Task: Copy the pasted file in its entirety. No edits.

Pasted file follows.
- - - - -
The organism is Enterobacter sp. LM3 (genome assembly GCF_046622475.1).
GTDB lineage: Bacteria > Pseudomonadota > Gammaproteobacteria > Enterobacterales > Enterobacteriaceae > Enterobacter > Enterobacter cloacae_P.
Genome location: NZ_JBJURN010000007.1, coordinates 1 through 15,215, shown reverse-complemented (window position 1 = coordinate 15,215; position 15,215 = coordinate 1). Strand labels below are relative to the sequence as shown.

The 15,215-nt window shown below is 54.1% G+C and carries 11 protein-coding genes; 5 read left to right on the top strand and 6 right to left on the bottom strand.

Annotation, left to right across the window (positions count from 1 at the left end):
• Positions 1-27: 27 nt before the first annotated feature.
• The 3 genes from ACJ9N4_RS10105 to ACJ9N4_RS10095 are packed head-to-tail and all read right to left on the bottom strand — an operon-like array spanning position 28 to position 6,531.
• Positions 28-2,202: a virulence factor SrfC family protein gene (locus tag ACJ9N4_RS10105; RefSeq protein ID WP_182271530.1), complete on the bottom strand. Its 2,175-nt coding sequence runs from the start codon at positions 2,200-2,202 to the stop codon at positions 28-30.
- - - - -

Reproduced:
The organism is Enterobacter sp. LM3 (genome assembly GCF_046622475.1).
GTDB lineage: Bacteria > Pseudomonadota > Gammaproteobacteria > Enterobacterales > Enterobacteriaceae > Enterobacter > Enterobacter cloacae_P.
Genome location: NZ_JBJURN010000007.1, coordinates 1 through 15,215, shown reverse-complemented (window position 1 = coordinate 15,215; position 15,215 = coordinate 1). Strand labels below are relative to the sequence as shown.

The 15,215-nt window shown below is 54.1% G+C and carries 11 protein-coding genes; 5 read left to right on the top strand and 6 right to left on the bottom strand.

Annotation, left to right across the window (positions count from 1 at the left end):
• Positions 1-27: 27 nt before the first annotated feature.
• The 3 genes from ACJ9N4_RS10105 to ACJ9N4_RS10095 are packed head-to-tail and all read right to left on the bottom strand — an operon-like array spanning position 28 to position 6,531.
• Positions 28-2,202: a virulence factor SrfC family protein gene (locus tag ACJ9N4_RS10105; RefSeq protein ID WP_182271530.1), complete on the bottom strand. Its 2,175-nt coding sequence runs from the start codon at positions 2,200-2,202 to the stop codon at positions 28-30.